Arch unit adds to coal mine in eastern Kentucky

The ICG Hazard LLC unit of Arch Coal (NYSE: ACI) is seeking a wastewater permit covering an expanded area, called Bearville West, for an existing coal mine in Knott County, Ky.

The Kentucky Department for Environmental Protection put out for comment on Sept. 26 a socioeconomic report on the project written by the company. The project is also covered under an amendment to an existing surface mine operation (covered under KDNR Permit No. 860-0454, Amendment No. 1). The site is located on Balls Fork of Troublesome Creek in Knott County. The nearest community is Bearville, which is located about 0.67 miles southeast of the mine area to be added under Amendment 1.

This permit amendment will allow for the continuation of about 30 higher wage permanent jobs in the area work force, the report said. Using the 2011 coal average price of $80/ton and the estimated lifetime coal production for the mine of about 3.5 million tons, ICG anticipates that the proposed amendment to the Bearville West mine will generated the following tax revenue: Federal Excise Tax at $1.10/ton = $ 3.85m; Reclamation Tax at $0.35/ton = $ 1.23m; and KY Severance Tax at 4.5% sales = $ 12.6m.

ICG Hazard is one of the operations that Arch picked up in a June 2011 purchase of International Coal Group. Arch said about this operation in its Feb. 29 Form 10-K annual report: “Hazard/Flint Ridge is a mining complex that consists of four surface mines, an underground mining complex, a preparation plant, a unit train loadout and other support facilities located on approximately 115,000 acres in eastern Kentucky. The coal from Hazard’s mines is being extracted from the Hazard 10, Hazard 9, Hazard 8, Hazard 7 and Hazard 5A seams. Nearly all of the surface-mined coal is marketed as a blend of shipped direct product with the remainder being processed at the Flint Ridge preparation plant. The underground coal is all processed. Coal is transported by on-highway trucks from the mines to the rail loadout, which is served by CSX. Some coal is direct shipped to the customer by truck. A majority of the coal reserves are owned; the remainder are held through private leases. The mining complex had approximately 65.2 million tons of proven and probable reserves at December 31, 2011, which could sustain current production levels until at least 2030. The loadout facility can load a 12,500-ton train in less than 4 hours.”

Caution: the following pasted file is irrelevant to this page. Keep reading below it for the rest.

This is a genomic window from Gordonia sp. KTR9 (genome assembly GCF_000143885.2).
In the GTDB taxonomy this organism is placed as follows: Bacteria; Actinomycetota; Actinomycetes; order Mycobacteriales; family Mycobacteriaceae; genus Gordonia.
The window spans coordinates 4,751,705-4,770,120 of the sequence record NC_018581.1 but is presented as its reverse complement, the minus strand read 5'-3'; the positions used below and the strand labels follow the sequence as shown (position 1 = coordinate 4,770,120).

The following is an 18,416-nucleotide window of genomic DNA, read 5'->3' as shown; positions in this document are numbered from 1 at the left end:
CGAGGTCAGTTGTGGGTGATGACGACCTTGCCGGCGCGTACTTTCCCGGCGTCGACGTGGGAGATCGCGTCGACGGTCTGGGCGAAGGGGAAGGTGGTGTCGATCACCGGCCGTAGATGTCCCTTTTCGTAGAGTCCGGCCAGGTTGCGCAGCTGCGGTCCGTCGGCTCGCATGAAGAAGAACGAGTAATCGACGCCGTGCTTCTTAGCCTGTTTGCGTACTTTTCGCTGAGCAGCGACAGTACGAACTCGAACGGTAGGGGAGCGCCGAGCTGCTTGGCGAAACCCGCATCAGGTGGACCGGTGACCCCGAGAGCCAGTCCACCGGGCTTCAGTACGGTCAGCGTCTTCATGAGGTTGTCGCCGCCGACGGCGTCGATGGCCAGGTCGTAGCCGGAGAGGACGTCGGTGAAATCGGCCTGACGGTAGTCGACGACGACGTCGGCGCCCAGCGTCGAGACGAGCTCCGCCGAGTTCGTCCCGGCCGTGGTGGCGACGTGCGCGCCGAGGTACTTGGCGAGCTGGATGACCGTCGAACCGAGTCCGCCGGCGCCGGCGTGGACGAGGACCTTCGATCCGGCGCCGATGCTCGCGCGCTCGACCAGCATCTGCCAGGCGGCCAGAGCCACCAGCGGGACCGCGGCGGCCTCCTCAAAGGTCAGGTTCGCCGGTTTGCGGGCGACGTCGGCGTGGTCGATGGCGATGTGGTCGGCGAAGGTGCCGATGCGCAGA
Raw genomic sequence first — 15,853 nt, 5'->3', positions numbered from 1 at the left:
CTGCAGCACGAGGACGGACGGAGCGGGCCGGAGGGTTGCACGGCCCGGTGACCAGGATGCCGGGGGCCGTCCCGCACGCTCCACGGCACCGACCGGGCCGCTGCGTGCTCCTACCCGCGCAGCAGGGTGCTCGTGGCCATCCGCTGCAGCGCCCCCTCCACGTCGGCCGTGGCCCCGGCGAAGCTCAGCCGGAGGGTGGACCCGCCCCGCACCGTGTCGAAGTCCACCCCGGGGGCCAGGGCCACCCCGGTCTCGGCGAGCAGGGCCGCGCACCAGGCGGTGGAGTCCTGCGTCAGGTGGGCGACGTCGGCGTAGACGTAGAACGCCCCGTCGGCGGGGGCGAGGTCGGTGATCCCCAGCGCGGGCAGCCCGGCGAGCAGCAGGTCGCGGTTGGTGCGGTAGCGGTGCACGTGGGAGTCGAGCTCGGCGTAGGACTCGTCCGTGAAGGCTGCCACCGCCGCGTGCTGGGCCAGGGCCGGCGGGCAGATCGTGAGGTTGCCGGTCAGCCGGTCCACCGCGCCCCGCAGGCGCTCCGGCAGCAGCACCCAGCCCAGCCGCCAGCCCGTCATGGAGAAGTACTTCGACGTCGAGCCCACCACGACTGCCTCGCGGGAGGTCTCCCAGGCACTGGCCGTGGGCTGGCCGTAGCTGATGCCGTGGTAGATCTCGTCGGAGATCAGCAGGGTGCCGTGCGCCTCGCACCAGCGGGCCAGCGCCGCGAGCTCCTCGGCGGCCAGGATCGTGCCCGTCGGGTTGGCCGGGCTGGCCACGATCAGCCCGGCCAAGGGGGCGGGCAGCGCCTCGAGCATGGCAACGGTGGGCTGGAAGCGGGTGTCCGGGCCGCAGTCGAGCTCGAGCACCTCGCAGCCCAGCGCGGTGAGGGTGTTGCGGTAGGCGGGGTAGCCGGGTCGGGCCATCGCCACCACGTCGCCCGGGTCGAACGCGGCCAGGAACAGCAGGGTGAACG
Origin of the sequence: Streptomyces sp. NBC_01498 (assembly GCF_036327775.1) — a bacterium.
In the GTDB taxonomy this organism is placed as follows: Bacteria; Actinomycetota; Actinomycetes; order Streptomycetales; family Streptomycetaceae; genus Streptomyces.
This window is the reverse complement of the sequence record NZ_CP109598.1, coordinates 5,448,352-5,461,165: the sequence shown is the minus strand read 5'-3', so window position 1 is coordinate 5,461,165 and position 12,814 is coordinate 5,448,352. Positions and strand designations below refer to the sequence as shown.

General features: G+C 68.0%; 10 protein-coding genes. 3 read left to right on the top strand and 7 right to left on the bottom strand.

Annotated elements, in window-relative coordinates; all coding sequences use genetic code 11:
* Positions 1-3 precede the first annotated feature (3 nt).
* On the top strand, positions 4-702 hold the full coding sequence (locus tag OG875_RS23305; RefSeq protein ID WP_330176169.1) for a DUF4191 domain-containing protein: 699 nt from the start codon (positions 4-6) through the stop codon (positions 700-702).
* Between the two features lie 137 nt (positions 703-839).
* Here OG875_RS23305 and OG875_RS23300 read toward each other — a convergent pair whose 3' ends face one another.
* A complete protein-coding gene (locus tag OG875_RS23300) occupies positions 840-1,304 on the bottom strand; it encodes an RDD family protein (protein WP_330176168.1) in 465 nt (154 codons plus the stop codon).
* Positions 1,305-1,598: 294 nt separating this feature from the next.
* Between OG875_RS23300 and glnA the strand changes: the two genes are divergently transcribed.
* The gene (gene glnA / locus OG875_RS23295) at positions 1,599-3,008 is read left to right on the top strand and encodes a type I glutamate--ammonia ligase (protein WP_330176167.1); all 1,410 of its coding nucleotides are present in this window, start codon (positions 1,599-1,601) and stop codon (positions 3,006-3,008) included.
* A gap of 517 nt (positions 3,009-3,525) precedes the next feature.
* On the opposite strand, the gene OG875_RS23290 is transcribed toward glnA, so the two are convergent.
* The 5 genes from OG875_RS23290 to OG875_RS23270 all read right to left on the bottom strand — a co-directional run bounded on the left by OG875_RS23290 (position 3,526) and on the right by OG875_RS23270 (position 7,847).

The U.S. Mine Safety and Health Administration database shows that the existing Bearville strip mine of ICG Hazard got a production start in the first quarter of 2010 and turned out 550,895 tons in all of 2011 and 181,201 tons in the first half of this year.

About Barry Cassell 20414 Articles
Barry Cassell is Chief Analyst for GenerationHub covering coal and emission controls issues, projects and policy. He has covered the coal and power generation industry for more than 24 years, beginning in November 2011 at GenerationHub and prior to that as editor of SNL Energy’s Coal Report. He was formerly with Coal Outlook for 15 years as the publication’s editor and contributing writer, and prior to that he was editor of Coal & Synfuels Technology and associate editor of The Energy Report. He has a bachelor’s degree from Central Michigan University.